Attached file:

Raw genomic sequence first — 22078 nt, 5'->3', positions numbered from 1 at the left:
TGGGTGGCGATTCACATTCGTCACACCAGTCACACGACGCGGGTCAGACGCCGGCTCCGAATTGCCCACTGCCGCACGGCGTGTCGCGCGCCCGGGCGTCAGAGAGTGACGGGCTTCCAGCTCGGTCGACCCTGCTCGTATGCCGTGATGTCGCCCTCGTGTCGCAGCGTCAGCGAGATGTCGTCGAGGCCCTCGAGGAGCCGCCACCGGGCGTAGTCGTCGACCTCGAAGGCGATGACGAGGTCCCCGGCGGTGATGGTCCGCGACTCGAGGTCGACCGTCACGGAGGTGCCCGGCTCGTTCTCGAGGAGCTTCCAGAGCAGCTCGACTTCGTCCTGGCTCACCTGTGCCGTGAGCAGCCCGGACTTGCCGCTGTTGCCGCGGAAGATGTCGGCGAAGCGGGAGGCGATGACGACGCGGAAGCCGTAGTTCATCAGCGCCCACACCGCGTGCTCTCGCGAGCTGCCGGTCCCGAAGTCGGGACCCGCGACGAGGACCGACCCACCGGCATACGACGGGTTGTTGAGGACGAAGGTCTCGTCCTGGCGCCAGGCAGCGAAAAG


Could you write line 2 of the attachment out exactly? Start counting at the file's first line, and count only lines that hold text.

TGGGTGGCGATTCACATTCGTCACACCAGTCACACGACGCGGGTCAGACGCCGGCTCCGAATTGCCCACTGCCGCACGGCGTGTCGCGCGCCCGGGCGTCAGAGAGTGACGGGCTTCCAGCTCGGTCGACCCTGCTCGTATGCCGTGATGTCGCCCTCGTGTCGCAGCGTCAGCGAGATGTCGTCGAGGCCCTCGAGGAGCCGCCACCGGGCGTAGTCGTCGACCTCGAAGGCGATGACGAGGTCCCCGGCGGTGATGGTCCGCGACTCGAGGTCGACCGTCACGGAGGTGCCCGGCTCGTTCTCGAGGAGCTTCCAGAGCAGCTCGACTTCGTCCTGGCTCACCTGTGCCGTGAGCAGCCCGGACTTGCCGCTGTTGCCGCGGAAGATGTCGGCGAAGCGGGAGGCGATGACGACGCGGAAGCCGTAGTTCATCAGCGCCCACACCGCGTGCTCTCGCGAGCTGCCGGTCCCGAAGTCGGGACCCGCGACGAGGACCGACCCACCGGCATACGACGGGTTGTTGAGGACGAAGGTCTCGTCCTGGCGCCAGGCAGCGAAAAG